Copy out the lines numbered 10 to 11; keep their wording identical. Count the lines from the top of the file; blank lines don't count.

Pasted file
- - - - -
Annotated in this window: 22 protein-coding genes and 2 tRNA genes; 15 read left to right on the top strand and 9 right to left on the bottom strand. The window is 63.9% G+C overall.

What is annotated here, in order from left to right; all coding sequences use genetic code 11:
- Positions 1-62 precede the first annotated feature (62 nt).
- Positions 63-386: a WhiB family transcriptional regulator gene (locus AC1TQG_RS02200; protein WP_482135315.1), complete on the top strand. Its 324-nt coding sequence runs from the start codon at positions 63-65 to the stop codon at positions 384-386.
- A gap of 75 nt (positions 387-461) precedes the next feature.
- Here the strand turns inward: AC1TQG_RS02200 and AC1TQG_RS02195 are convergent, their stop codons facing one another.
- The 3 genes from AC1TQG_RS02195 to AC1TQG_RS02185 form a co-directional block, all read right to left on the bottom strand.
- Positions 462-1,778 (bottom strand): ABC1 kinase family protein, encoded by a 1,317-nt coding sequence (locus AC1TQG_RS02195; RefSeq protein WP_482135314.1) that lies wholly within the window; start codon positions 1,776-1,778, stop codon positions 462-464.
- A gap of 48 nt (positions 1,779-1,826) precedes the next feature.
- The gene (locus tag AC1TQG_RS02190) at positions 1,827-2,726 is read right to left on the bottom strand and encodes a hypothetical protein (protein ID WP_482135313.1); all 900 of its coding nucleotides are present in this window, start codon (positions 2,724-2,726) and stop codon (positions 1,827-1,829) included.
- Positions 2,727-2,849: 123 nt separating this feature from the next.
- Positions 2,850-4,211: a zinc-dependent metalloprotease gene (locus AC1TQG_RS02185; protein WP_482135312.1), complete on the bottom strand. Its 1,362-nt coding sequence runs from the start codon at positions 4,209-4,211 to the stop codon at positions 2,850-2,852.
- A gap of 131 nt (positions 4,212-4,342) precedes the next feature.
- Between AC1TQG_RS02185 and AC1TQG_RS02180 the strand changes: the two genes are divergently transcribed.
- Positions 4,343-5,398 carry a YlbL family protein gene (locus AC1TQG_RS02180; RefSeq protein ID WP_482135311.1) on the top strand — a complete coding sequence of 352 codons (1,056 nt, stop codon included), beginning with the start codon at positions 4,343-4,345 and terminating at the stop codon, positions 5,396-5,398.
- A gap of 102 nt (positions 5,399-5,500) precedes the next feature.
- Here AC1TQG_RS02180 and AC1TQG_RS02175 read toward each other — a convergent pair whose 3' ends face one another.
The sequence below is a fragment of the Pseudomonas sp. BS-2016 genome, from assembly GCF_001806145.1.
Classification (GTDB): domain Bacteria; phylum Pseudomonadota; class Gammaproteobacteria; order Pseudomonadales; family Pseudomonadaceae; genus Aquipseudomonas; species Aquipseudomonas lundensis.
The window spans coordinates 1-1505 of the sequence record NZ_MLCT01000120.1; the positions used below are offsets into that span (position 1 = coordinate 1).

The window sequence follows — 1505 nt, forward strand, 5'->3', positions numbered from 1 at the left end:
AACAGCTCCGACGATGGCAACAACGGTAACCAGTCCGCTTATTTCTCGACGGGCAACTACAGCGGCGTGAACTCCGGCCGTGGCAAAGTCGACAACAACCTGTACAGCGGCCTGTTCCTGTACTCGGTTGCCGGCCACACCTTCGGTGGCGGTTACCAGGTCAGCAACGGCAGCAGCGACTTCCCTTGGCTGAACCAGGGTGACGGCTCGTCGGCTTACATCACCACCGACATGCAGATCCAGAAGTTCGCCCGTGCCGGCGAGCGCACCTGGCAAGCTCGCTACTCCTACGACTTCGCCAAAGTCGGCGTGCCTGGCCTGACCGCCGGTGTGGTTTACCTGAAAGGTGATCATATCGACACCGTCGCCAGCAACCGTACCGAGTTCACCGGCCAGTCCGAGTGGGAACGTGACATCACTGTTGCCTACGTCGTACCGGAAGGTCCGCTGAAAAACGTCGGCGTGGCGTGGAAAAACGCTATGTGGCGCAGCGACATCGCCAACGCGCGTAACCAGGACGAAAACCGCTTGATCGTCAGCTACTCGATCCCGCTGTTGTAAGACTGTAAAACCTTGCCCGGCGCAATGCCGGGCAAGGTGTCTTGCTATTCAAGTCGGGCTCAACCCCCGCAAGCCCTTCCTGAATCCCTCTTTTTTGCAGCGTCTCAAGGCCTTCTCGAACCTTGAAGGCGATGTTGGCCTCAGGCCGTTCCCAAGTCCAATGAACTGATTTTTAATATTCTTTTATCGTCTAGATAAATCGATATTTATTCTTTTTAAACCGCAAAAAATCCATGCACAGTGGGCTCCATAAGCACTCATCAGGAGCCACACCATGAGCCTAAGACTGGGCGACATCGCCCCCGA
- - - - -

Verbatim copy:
- The gene (locus tag AC1TQG_RS02190) at positions 1,827-2,726 is read right to left on the bottom strand and encodes a hypothetical protein (protein ID WP_482135313.1); all 900 of its coding nucleotides are present in this window, start codon (positions 2,724-2,726) and stop codon (positions 1,827-1,829) included.
- Positions 2,727-2,849: 123 nt separating this feature from the next.